On 3 June 2016 Björk debuted Björk Digital, a virtual reality exhibit showcasing all the VR videos completed for Vulnicura thus far, including the world premiere of “Notget”, directed by Warren du Preez and Nick Thornton Jones, at Carriageworks for Vivid Sydney 2016 in Sydney, Australia. She DJ’d the opening night party  and did the same when the show traveled to Tokyo, Japan on 29 June, showing at Miraikan. During the Miraikan residency, Björk made history by featuring in the world’s first ever virtual reality live stream broadcast on YouTube. She gave a live performance of Vulnicura’s final song “Quicksand”, and the footage will be incorporated into the “Quicksand” VR experience to be released at a later date. Björk Digital is expected to tour the globe for 18 months with its next stop in Montreal. source: Wikipedia
You know you’re in for a good rant when the person delivering said rant opens with “dear little miss media.”
And when the ranter is Björk, well, buckle up.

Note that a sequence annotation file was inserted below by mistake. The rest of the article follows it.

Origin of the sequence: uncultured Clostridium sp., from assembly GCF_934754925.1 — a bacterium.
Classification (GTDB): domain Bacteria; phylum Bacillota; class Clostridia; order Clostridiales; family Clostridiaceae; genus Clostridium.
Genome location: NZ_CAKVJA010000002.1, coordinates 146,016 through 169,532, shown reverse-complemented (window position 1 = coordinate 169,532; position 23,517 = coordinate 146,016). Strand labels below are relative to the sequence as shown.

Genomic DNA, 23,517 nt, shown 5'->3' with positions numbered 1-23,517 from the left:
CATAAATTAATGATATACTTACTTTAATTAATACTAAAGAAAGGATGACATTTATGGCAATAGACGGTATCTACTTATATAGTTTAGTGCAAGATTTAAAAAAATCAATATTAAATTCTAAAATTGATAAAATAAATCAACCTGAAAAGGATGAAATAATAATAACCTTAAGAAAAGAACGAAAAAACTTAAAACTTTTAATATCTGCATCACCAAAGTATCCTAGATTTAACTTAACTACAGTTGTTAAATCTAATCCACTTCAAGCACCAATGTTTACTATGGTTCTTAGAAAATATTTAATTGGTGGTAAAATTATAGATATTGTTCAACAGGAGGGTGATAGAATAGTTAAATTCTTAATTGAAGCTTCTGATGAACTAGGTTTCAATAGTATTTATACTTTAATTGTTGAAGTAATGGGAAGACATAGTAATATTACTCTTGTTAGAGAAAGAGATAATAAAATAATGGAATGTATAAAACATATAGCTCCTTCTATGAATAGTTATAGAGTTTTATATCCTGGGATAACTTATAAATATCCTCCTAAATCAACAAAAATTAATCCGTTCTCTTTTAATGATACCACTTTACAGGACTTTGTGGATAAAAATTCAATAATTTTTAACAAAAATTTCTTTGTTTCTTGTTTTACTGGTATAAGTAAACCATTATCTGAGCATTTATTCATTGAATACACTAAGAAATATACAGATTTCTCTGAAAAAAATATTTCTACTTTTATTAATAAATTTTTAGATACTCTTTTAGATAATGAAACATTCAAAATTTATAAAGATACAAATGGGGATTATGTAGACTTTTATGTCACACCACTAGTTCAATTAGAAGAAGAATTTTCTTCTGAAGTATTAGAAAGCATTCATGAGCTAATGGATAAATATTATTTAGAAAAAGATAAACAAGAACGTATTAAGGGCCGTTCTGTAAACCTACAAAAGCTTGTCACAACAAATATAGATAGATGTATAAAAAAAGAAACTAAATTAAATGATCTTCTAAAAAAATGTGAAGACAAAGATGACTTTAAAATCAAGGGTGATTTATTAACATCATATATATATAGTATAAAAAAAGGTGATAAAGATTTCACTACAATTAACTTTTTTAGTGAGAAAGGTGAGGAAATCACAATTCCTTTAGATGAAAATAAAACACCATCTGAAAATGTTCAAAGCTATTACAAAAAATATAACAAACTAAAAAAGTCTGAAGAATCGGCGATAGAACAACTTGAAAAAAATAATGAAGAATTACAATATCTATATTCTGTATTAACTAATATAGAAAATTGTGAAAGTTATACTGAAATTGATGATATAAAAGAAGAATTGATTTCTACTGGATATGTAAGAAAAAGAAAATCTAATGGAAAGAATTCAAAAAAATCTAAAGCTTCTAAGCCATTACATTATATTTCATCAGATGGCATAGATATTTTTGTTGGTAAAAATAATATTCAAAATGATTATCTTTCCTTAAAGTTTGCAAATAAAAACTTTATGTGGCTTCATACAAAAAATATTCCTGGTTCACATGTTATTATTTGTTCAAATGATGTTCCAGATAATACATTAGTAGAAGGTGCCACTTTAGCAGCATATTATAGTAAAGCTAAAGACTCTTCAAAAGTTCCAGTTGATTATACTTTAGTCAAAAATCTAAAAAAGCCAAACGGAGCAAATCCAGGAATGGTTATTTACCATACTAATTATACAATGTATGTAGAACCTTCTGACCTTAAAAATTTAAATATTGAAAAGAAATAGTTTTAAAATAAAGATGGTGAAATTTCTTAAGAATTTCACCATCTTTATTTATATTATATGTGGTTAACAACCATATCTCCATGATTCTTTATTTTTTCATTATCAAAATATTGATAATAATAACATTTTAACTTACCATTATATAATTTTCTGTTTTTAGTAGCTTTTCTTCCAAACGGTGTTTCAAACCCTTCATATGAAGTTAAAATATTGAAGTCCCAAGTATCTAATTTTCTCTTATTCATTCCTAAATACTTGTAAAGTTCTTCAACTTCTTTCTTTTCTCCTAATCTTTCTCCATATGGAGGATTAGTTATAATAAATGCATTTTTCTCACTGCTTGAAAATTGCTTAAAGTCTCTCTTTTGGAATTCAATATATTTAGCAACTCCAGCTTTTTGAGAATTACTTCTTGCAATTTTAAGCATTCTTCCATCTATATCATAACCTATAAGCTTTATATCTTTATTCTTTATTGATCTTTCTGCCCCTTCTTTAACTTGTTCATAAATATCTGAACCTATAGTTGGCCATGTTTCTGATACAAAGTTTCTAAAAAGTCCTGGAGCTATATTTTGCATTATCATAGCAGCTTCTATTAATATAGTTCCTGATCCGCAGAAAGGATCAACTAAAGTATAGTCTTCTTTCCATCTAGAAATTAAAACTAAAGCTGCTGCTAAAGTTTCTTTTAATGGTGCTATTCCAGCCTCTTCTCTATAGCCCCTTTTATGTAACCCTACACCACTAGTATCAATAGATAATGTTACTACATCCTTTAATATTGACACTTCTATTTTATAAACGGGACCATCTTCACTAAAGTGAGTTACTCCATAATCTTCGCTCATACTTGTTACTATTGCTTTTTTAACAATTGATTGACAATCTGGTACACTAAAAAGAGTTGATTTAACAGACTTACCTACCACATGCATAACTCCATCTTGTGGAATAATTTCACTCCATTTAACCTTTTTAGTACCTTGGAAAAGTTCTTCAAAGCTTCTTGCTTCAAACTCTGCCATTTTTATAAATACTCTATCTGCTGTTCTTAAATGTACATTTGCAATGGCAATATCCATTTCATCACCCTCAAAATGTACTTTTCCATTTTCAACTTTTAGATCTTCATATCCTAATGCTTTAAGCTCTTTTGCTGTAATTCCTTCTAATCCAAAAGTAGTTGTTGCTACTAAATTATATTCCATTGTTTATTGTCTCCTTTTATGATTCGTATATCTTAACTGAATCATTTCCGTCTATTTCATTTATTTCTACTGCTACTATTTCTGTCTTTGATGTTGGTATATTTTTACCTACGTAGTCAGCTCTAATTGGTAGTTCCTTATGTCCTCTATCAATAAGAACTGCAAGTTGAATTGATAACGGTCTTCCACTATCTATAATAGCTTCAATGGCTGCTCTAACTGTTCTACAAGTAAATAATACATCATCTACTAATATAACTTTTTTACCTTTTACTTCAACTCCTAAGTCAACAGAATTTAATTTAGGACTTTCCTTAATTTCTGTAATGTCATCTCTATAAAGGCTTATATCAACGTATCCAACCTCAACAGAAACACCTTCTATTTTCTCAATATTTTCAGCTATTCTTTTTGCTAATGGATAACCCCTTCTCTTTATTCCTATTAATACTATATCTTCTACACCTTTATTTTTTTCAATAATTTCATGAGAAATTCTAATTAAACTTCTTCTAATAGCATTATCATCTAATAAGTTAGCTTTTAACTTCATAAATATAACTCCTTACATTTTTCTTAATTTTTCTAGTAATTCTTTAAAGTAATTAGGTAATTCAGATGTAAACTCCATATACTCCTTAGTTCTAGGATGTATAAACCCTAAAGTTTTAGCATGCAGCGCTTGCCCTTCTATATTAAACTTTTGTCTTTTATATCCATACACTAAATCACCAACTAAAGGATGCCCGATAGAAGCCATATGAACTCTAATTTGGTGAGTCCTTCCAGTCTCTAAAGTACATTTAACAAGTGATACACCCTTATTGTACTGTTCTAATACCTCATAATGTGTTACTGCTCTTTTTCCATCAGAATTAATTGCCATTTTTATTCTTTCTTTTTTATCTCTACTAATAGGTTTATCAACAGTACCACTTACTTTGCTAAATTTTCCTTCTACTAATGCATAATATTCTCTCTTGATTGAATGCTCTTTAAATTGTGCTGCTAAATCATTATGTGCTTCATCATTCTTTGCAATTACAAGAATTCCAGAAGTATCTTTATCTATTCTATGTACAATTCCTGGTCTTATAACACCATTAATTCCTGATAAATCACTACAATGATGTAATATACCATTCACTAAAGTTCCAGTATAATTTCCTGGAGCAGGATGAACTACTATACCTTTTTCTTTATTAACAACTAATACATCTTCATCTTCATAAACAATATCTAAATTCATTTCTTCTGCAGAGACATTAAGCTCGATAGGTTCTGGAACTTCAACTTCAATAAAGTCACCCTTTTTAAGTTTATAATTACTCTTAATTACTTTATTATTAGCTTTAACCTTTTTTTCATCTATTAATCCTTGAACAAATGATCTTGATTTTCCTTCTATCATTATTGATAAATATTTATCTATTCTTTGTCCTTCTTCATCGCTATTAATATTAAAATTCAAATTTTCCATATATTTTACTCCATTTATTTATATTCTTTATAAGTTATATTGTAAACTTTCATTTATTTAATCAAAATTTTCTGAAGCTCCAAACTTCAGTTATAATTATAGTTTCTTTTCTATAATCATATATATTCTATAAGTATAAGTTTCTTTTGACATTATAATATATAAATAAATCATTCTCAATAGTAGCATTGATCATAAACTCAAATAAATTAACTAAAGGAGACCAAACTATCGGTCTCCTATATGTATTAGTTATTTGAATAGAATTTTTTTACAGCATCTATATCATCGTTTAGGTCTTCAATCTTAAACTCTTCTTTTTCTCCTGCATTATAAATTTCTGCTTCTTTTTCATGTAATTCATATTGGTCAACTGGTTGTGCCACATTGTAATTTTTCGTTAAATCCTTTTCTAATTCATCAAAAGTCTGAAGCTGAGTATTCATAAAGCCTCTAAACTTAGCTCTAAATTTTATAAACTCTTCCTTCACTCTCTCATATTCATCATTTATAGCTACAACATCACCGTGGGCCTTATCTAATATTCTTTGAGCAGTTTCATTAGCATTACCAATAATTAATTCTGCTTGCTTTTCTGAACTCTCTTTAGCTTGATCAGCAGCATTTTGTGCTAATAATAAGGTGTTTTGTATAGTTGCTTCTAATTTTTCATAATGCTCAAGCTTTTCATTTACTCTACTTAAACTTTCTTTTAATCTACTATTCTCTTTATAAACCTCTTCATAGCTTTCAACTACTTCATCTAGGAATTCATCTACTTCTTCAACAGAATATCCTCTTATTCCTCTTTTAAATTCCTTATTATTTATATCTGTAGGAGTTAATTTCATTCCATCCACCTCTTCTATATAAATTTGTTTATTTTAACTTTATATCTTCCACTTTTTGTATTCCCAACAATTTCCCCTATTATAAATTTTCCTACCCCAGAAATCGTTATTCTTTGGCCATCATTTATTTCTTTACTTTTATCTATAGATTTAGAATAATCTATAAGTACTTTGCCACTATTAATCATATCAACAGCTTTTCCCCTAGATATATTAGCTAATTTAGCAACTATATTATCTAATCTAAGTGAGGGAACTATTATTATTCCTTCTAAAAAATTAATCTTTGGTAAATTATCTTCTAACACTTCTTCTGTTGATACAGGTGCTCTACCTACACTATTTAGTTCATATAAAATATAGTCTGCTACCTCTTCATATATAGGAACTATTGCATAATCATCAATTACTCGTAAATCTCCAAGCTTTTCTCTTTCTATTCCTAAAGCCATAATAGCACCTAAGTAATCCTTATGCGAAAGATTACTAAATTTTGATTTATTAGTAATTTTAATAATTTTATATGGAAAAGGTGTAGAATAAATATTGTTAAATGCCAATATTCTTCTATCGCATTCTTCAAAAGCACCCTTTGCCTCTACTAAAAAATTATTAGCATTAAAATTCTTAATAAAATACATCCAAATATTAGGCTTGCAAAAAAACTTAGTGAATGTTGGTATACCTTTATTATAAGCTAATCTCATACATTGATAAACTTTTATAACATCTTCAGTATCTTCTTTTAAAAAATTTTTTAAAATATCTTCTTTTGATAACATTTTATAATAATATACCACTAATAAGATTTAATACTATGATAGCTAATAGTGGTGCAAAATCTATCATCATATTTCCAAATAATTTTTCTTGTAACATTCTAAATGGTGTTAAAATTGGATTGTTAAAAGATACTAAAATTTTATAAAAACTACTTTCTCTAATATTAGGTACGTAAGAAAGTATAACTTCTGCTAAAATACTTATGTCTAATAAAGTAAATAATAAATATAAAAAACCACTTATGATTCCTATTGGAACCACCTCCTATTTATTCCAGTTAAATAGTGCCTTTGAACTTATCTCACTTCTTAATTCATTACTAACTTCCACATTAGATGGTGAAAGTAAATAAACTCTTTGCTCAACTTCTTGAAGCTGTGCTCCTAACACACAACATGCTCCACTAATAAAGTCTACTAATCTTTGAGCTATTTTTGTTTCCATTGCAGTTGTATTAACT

On December 16, during a highly anticipated appearance at Houston’s second annual Day for Night music festival, the Nordic singer revealed Björk Digital, a five-room installation where attendees could walk through an art exhibit, immerse themselves in a virtual reality version of “intense footage captured from inside [Bjork’s] mouth,” and listen to a music set programmed and deejayed by the artist herself.
The scene, which saw Björk wearing a mask and deejaying from behind a screen of foliage, drew a mix of responses, ranging from positive to negative to “WTF?” from both audiences and music critics (“The crowd remained rapt and respectful but didn’t always seem to know what to do,” hedged Joey Guerra at the Houston Chronicle). And many of the negative responses also seemed baffled: Why was Bjork obscured behind so many ferns? Why didn’t she perform her own music? Was that even her behind the mask?
Björk had a few things to say in response. In a Facebook post on December 21 (as well as a shorter post on Instagram), the singer used her most recent reviews as a jumping-off point to speak out against gender biases in the music industry (as she’s occasionally done in the past). Björk dismissed critics’ flummoxed response to her DJ set, arguing that they’d held her to a different standard than male artists performing similarly experimental work